Simon resigned at the request of then-Bishop Matthew H. Clark in 2002 following allegations that Simon had sexually abused a teenager in the mid-1970s, according to a 2002 report by the Press & Sun Bulletin of Binghamton that had been posted to the website bishopaccountability.org.
Francis Vogt has also been named previously by the Diocese. Vogt was removed from public ministry and has since died.
Five other clergyman accused this week were named publicly for the first time as alleged abusers. Stuart Hogan, Charles McCarthy, Gary Shaw, Richard Orlando and Thomas Valenti are each accused by multiple survivors of abuse, according to WHAM.
The Diocese, in a statement, said it has never received any complaints of clergy sexual abuse of a minor against Hogan, McCarthy or Orlando, each of whom retired as a priest and are now deceased.
The Diocese also said it had never received any complaints of clergy sexual abuse of a minor against Shaw, who resigned from ministry in 1977 and was dispensed from the clerical state in 1978.
The Diocese said that the allegation against Father Thomas J. Valenti was investigated, reviewed and determined to be unsubstantiated. No further complaints of sexual abuse of a minor against Valenti had been received. Valenti is parochial administrator at Blessed Trinity and St. Patrick Parish in Owego.
Garabedian said the incidents took place between 1950 and 1978 when the alleged perpetrators were assigned to churches in the Rochester diocese. He said the victims, all of whom approached him within the past six months, are now between the ages of 52 and 77, reported the Democrat and Chronicle.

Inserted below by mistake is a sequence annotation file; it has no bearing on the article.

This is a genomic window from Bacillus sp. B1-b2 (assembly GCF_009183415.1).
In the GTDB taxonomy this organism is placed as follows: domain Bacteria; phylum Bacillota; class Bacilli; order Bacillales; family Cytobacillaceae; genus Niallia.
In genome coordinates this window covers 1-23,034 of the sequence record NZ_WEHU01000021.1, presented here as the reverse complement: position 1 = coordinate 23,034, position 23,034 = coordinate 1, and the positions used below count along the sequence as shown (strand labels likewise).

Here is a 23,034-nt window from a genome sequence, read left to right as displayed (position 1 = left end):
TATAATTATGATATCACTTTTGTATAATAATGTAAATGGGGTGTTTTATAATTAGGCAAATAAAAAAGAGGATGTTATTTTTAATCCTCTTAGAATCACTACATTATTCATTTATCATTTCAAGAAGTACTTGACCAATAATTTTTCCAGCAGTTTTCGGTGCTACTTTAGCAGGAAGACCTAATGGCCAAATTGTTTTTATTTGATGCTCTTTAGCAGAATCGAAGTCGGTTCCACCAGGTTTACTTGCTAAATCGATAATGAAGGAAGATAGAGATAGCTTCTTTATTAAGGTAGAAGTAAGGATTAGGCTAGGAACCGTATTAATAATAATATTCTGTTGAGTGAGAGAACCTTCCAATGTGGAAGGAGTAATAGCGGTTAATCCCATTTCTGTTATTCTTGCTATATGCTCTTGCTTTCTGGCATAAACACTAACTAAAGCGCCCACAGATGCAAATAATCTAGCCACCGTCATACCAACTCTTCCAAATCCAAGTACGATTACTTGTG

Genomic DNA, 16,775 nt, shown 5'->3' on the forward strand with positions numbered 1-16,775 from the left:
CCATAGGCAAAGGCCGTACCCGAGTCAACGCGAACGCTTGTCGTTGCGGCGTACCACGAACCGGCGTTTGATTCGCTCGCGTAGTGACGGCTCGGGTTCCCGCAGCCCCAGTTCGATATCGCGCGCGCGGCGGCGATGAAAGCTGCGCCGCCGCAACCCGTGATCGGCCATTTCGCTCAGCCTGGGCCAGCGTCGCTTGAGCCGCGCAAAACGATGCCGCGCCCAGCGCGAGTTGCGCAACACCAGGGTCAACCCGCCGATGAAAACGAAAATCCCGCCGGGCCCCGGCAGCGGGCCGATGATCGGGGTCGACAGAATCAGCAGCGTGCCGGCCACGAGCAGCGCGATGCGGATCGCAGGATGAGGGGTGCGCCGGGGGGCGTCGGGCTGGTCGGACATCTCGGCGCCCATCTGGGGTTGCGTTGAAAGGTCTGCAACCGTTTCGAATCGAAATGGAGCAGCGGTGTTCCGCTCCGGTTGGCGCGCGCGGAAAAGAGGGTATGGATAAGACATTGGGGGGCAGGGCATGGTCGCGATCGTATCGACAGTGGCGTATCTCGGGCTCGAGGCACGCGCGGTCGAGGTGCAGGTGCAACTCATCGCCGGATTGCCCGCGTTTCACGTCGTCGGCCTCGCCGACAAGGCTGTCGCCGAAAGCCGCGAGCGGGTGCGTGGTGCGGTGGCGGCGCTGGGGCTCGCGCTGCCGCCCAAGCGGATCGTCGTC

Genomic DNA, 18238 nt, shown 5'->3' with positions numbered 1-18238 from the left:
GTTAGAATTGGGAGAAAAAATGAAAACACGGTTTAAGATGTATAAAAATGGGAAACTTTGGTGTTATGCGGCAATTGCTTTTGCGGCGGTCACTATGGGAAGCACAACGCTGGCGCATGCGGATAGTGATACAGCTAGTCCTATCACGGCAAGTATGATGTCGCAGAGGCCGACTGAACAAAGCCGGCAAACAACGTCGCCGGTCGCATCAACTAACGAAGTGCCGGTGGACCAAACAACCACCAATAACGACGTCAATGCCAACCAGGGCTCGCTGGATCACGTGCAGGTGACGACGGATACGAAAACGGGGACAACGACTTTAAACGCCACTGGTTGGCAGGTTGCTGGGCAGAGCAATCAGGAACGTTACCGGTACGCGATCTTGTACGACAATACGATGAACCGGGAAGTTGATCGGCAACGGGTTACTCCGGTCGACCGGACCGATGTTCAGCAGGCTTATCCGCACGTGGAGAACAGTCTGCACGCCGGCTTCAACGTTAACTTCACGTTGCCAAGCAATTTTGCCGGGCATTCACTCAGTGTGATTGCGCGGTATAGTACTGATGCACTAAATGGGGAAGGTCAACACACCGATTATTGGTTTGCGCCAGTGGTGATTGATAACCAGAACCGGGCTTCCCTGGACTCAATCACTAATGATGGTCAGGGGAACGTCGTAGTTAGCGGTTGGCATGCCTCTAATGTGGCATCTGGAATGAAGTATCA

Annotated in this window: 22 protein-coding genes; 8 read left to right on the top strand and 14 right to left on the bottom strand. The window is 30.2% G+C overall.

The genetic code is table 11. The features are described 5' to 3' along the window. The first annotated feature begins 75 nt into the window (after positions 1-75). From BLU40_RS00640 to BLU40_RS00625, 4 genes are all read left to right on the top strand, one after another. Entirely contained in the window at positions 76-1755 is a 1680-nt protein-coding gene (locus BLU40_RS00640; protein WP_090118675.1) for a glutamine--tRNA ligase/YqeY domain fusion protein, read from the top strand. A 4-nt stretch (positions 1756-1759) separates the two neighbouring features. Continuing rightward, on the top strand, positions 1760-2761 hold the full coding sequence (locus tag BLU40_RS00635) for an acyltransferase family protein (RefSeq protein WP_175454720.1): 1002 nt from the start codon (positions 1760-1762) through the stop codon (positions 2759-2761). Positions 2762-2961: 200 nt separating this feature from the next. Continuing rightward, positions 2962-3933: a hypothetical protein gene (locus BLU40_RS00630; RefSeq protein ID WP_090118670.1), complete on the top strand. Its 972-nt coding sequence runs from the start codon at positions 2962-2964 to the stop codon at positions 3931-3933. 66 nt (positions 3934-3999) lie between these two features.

Garabedian said the list was gathered from the testimony of 15 men and two women.
Garabedian called on Roman Catholic Diocese of Rochester Bishop Salvatore Matano to release any records, including so-called “secret files,” the Diocese has about allegations of sexual abuse against priests so the public can know who the accused priests are and what their supervisors did to respond to allegations, Rochester-area media reported.
In a statement released Wednesday afternoon, the Diocese of Rochester said it had been in correspondence with Garabedian’s law firm regarding the priests being accused.
“The Diocese has invited participation in a process of investigation and resolution,” the statement said. “We have had little or no response.”
Bishop Matano, in the statement, expressed his prayers for the victims of sexual abuse.
“I again wish to re-state to the victims and all the faithful my deep sorrow, regret and empathy for those who have suffered so grievously the sin of sexual abuse,” Matano said. “I continue to offer fervent prayers for those who have been hurt and betrayed, and I ask all the faithful to join with me in these prayers.”
The Diocese said it treats all claims of abuse seriously and has done so for decades.
The Diocese has retained Robert J. Lunn, a retired State Supreme Court justice, to oversee cases and make an independent determination.
The Diocese also said it encourages victims of clergy sexual abuse to contact civil authorities.